Gene Shalit's uber-gay son leaps to his Dad's defense. I admit, I spied the review of Broke-fucking-back Mountain with raised eyebrows. But after re-reading it I just wasn't seeing the blatant homophobia others claimed. It seemed to me the man was being villified simply for having an unpopular opinion. One that our Gay Overloads deemed unacceptable.
The full text of Peter Shalit's letter to GLAAD follows: -via The Advocate
Dear Damon, and Neil,
Peter Shalit here—Gene Shalit's son. I have been a member-supporter of GLAAD for years. I assume you were not aware of that, but I am disappointed that you did not do a little background research on my dad, or try to contact me, or attempt to reach my dad through me, before issuing your press release this past week calling him homophobic because of his review of Brokeback Mountain. I did notice the "editor's note" which mentioned that he has a gay son, i.e. myself.
By way of background, I am a gay man, a physician, serving a mostly gay patient population in Seattle, and author of Living Well, the Gay Men's Essential Health Guide, which is a guide to gay health for gay men. I frequently comment to people that I can't imagine having another job that would immerse me in the gay community as much as the one I have. The gay community is my life.
I say this because it's important background for understanding that my dad has always been completely loving and supportive of me, my life, my partners, and my choices. He wrote a piece about me in 1997 for The Advocate (currently posted on their home page)—and agreed to have his picture on the cover of the magazine—because what the piece says is true about how he feels and how he has always acted.
I spoke with my dad yesterday about the issues with his review. He had no idea that his review of a movie, and his reaction to a particular character, would be seen as homophobia. Of course he is not homophobic. Actually the truth is the opposite. Agreed, he didn't particularly seem to like Brokeback Mountain, and he found the character of Jack unsympathetic. But his negative response to a particular character is not "defamation" and had nothing to do with the sexual orientation of the character. The interpretation-generalization of this as "homophobic" is unfortunate and incorrect. It is precisely because my Dad is not homophobic that he felt free to criticize the movie as he saw it, and not anticipate that he would be accused of homophobia for doing so.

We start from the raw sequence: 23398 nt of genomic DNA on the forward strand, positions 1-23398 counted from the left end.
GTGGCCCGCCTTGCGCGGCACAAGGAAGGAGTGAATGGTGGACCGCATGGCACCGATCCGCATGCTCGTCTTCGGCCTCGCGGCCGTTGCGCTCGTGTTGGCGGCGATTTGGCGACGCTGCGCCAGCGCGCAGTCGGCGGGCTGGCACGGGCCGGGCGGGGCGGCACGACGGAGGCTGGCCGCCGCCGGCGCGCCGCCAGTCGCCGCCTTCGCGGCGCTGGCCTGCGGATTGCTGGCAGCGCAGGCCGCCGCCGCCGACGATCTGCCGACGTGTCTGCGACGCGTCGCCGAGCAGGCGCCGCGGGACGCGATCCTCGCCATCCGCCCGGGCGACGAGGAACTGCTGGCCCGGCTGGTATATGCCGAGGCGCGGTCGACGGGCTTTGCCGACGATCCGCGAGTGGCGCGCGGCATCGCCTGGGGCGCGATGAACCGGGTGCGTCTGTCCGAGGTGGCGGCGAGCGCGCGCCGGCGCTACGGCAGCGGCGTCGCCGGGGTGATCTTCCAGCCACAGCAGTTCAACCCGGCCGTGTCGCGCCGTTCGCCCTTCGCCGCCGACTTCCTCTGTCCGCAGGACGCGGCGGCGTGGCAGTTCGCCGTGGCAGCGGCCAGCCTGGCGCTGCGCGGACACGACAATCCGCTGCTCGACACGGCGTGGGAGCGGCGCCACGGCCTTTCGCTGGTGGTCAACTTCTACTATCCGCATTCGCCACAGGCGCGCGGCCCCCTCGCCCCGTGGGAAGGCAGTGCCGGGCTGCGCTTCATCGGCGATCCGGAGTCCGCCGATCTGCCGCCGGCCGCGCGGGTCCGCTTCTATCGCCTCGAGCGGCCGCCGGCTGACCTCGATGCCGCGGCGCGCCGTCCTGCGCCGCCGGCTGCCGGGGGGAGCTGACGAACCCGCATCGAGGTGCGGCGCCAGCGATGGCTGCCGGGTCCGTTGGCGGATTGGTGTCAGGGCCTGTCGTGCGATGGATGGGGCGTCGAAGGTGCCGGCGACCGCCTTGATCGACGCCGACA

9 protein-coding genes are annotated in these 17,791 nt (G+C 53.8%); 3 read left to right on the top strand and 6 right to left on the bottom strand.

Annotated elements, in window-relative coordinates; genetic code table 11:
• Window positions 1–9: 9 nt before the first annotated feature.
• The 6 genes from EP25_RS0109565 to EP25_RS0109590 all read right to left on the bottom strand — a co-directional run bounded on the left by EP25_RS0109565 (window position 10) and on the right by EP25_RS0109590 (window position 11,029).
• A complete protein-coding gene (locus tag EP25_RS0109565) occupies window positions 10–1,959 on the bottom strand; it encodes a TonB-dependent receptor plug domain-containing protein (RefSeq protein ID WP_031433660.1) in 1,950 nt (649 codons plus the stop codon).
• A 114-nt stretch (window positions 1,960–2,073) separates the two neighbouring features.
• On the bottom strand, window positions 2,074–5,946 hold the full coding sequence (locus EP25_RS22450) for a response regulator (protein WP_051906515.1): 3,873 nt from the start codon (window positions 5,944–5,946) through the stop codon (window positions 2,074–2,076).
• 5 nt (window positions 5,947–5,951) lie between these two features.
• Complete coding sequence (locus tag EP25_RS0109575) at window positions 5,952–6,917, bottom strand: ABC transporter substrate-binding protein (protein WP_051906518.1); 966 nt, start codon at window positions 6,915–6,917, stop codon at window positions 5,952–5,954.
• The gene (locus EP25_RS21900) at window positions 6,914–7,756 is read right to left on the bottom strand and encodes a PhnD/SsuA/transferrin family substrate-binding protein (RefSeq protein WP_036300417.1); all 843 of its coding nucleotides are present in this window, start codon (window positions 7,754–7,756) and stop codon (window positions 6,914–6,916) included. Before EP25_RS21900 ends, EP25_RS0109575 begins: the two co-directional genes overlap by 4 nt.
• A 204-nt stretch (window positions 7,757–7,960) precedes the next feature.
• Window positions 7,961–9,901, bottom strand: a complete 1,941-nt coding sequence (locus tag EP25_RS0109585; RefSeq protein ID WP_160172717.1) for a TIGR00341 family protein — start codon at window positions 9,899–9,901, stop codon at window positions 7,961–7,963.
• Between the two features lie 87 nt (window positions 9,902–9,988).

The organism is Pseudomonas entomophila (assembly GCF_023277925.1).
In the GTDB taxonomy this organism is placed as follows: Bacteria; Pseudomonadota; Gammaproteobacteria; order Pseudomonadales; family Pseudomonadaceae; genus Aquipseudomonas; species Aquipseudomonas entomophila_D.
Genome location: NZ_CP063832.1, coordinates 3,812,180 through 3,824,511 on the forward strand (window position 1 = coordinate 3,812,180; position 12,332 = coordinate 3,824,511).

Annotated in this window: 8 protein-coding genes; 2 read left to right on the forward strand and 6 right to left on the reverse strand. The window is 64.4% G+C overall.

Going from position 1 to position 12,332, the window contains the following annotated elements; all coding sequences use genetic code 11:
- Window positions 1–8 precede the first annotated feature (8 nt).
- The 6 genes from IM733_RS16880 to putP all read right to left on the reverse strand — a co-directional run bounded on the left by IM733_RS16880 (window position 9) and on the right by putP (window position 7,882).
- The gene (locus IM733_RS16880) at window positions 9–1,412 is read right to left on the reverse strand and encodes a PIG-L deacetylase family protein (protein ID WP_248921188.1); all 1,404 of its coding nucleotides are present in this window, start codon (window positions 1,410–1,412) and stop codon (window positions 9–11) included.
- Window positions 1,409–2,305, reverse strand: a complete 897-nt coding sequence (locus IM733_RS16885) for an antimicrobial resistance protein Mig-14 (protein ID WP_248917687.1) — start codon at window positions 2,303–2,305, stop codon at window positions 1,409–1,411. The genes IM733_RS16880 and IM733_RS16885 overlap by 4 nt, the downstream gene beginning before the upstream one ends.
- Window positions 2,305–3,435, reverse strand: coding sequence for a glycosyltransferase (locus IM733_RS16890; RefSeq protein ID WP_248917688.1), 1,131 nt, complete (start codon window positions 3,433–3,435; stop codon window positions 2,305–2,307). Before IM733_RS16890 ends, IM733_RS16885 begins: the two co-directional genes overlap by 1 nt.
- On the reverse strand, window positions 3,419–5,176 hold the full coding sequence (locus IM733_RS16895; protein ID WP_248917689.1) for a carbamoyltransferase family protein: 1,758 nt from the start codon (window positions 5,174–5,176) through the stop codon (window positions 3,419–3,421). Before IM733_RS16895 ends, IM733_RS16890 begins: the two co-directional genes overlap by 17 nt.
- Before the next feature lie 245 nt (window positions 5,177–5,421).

(Incidentally, I loved the movie—and it sure isn't the first time I have disagreed with my dad about one of his reviews. I was sorry he didn't like it, but hey, these things happen. I have always felt that he was entitled to his opinion and I leave it at that.)
When I first saw your press release a few days ago my reaction was "goodness, this is silly" and I decided to sit tight and hope it would blow over. But it hasn't, judging by the e-mails I have received from friends, and the buzz I have seen online. People are concerned about these accusations about my dad, and some bloggers are talking about him as if he is an enemy of gay people. I decided to contact you because there could have been better ways to handle this situation, and I am hurt by your mischaracterization of my father, a man who does not have a molecule of hate in his being. It does not speak well for GLAAD, and it is not helping our community.
We are all really on the same side—you, my Dad, me, my family, our community. The gay community has enough enemies that we should not be attacking or alienating those who, such as my Dad, are part of our family and are our true friends. We may disagree with his opinion of a movie and his interpretation of a particular character, but that is his job as a critic to give his opinion. He may have had an unpopular opinion of a movie that is important to the gay community, but he defamed no one, and he is not a homophobe. It is you who have defamed a good man, by falsely accusing him of a repellent form of bigotry. It is ironic and sad that an organization whose mission is to combat defamation has committed such an act itself, an act which amounts to character assassination with so little consideration of the repercussions.
I am happy to discuss this further with you by e-mail, or you can feel free to phone me...
Sincerely, Peter Shalit
I don't watch any TV shows religiously right now, but I have caught and enjoyed Desperate Houswives (sorry, I couldn't resist). Luckily, I was watching last night. I was delighted and admittedly shocked at how matter-of-fact and in-your-face they treated what could have been seen as an explosive storyline. Well done. For an absolute blow-by-implied-blow re-cap, hop on over to Queer Day Magazine. I'll just re-print pix of the pretty boys.